1161-Thousands drowned in Sicily.
1173-Zuyder Zee enlarged by floods.
'1219-Norland, Norway, lake burst,
1S28-F?iesland, 100,000 drowned by
1446-Holland, seventy-two villages
inundated, 100,000 drowned.
1483-The "great waters" caused by
the overflow of the Severn.
1521-Holland, 100,000 lives lost.
1530-Holland, dikes break, 400,000
1570-Holland, 20,000 people perish
1616-Greatest flood ever recorded
1646-Holland, 110,000 perish.
1802-Great floods in Paris.
1813-Austria-Hungary and Poland,
1825-Jutland made an island by in
undation of sea.
1840-France, overflow of Saone and
Rhone swept away many villages.
1846-Disastrous inundation in the
centre, west and southwest of
1852-Floods: in Europe from Bel
gium to Switzerland.
1856-South of France, damage $25,
1866-Great floods in France.
1875- Large part of Toulouse de
stroyed by . the rising of the
Garonne, 1,000 lives lost.
1876- Great floods in France and
1910-Second greatest flood in Paris;
other inundations in thc south
of Europe. '
GEN. WM. P. DRAPER DEAD.
Former Ambassador to Italy and a
War Veteran Passes Away.
Washington, D. C., Special.-Gen.
Wm. F. Draper, former ambassador
to Italy, died at his home here after
a prolonged illness, aged 68 years.
Brig. Gen. Draper was born in
Lowell, Mass., April 9, 1842, the son
of George and Hannah Thwing
[ Draper. He served in the Union
j army from 1861 to 1864. holding
commissions from second lieutennt
J to lieutenant -colonel, commanding,
and also colonel and brigadier gen
eral by brevet. He was twice wound
In 188 he was a Presidential elec
tor, and he served as a Republican
member in the 53rd and 55th Con
gresses, declining'a third nomination.
In 1897 he was appointed ambassa
dor to Italy, holding that post until
He* served as commander of the
Loyal Legion of .Massachusetts, was
a member of the Army and Navy
Club of Washington, the Algonquin
Club of Boston, the Cacia Club of
Rome and others. Much of his life
he lived in Massachusetts, of late
years dividing his time between
Washington and Hopedale, Mass.
T?-v.-i,;?:.?;^ TTC?! "Pnf fW t> Pre si
me nein-m-ureurgiu-w wen- ?to-vnc
other States fpr the next election.
We are going to direct the campaign
from Atlanta and in 1912 we are go
ing to bring the National Prohibi
tion convention here."
The above statements were given
out following a conference of nation
al and State prohibition leaders.
Among those present were: Eugene
Chafin, late prohibition presidential
candidate, and Chairman R. Jones of
Cihacog, national chairman.
Bishop Cyrus D. Foss Dead.
Philadelphia, Special.-Bishop Cy
rus D. Foss, retired of the M. ?.
church, one of the best known clergy
men, is dead.
Minimum Rate is Given.
Washington, Special.-The presi
dent has issued a proclamation de
claring that inasmuch as Denmark,
The Netherlands, Norway, Sweden,
Belgium, Egypt, Persia and Portugal
do not unduly discriminate in their
tariff against goods imported from
the United States, those countries arc
entitled to the minimum rate estab
lished by the Payne-Aldrich act.
Acquit Members of Court.
Managua,- Nicaragua, By Cable.
Thc court at Mesay.a has acquitted
General Medina, Prosecuting Attor
ney Salomon Selva and other mem
bers of the court-martial, of respon
sibility for the illegal conviction and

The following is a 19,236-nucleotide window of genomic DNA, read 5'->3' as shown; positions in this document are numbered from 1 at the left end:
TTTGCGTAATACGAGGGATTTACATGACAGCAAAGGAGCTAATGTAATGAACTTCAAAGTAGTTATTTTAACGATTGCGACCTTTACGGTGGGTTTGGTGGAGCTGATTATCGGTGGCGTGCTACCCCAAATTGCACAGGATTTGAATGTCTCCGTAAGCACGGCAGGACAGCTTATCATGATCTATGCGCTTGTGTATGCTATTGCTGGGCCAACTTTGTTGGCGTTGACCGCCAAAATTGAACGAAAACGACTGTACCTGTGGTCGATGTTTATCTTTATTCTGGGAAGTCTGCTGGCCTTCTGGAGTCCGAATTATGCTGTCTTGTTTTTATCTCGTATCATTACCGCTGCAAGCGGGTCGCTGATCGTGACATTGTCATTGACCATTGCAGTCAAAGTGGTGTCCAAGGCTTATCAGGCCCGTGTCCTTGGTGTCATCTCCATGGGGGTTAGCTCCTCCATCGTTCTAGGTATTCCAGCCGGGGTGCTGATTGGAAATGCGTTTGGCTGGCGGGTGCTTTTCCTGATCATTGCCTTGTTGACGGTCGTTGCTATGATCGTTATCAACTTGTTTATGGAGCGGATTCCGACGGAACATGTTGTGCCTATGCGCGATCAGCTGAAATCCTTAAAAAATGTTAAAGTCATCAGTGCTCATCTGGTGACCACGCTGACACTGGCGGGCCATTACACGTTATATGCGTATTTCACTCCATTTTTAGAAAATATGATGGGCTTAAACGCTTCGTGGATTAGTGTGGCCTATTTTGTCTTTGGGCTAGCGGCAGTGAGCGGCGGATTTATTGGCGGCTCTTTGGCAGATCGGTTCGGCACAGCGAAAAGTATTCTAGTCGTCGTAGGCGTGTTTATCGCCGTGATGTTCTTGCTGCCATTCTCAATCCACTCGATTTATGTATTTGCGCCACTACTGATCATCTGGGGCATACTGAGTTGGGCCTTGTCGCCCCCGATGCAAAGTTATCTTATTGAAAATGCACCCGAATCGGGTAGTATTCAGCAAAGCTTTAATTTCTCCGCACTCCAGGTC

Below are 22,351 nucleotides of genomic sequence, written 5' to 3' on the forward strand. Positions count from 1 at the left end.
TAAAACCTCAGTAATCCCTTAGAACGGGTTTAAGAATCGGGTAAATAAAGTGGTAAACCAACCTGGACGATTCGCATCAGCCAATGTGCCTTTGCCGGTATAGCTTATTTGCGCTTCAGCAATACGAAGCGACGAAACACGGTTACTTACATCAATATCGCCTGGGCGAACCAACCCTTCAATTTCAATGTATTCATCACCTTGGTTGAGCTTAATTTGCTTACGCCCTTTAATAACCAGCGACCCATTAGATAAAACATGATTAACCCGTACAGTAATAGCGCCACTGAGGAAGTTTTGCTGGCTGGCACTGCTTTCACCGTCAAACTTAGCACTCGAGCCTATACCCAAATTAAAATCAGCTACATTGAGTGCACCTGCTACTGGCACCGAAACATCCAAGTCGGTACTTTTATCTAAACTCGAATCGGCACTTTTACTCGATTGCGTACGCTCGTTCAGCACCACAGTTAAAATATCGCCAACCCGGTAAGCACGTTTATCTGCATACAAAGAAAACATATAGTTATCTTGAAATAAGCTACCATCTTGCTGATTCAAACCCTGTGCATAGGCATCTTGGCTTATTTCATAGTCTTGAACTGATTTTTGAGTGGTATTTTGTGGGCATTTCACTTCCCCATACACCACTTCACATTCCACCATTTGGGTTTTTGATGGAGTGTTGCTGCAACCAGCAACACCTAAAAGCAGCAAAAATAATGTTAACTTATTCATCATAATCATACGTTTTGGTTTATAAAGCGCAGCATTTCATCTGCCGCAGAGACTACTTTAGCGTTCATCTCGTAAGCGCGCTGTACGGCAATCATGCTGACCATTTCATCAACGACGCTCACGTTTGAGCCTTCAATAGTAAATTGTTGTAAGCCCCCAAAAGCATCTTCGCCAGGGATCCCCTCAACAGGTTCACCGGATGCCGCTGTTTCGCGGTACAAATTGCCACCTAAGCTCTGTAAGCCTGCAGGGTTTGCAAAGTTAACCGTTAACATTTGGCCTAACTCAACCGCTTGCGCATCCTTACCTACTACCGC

execution of the Americans, Groce
Cake Cause of a Killing.
Florence, S. C., Special.-In a quar
rel over the price of a cake sold at
auction nt a schol festival near here
Lofton Posion was fatally stabbed
by Moses Bazen and died five min
80,000 Armenians Facing Starvation.
New York, Special.-Eighty thou
sand Armenian Christians are facing
starvation in Cicilia, according to
an appeal just issued by Bishop
David H. Greer, in behalf of the
Armenian Relief association.
Killed While Praying.
Iowa Cit}-, La., Special.-While on
his knees praying a lamp exploded
setting fire to the clothing of Peter
Rogers and burning him to death.
Danger of Race Trouble in Havana
is Quieted by Gomez.
Havana, By Cable.-Fears of a race
conflict, growing out of the recent
disorders resulting from the refusal
of the management of the principal
American hotels in Havana to enter
tain negroes, have in a great meas
ure abated, and the possibilities of
further trouble from this particular)
source, have practically disappeared.
That the difficulty, for the present at
any rate, was successfully smoothed I
ov?r, is duo mainly to the personal ef
forts of President Gomez.
MEAT BOYCOTT IS FELT.
Wholesale Meat Sale Off 20 Per Cent
At Atlanta-Farmers Holding
Atlanta, Ga., Special.-"The sale
of trust handled meat by the -whole
sale has fallen off fully 20 per cent
since the Atlanta boycott was put
into effect the first of the past-week,"
said T. E. Sawtell, the well-known
Atlanta wholesale and retail meat
dealer Saturday night while discuss
ing the present meat situation.
Beginning Tuesday of this week,
40 labor organizations of Richmond,
Va., began a 60-day fight against the
trust by agreeing to eat no meat,
going it on vegetarian diet.
Other towns and sites in the South
as well as the north and middle west
aie joining the ranks of "We Do
Not Eat Meat."
Reports from New York say the
entire city is placarded with eat no
meat signs, and butchers are join
ing the crusade.
Meat prices were down in local
Boycott Hits Dealers, Say the Master
New York., Special.-The United
Master Butchers of America, in a
statement given out here, decry the
meat boycott as "misdirected energy
which is defeating its own end." The
statement urges the removal of tariff
on all live stock. It says in part:
"It is not the packer who receiv
ed the most severe bloAv from the
boycott, but the retail butcher, the
man who must earn his living and
support his family through the sale
of meat. Why not go to the root
of the evil; why not seek the cause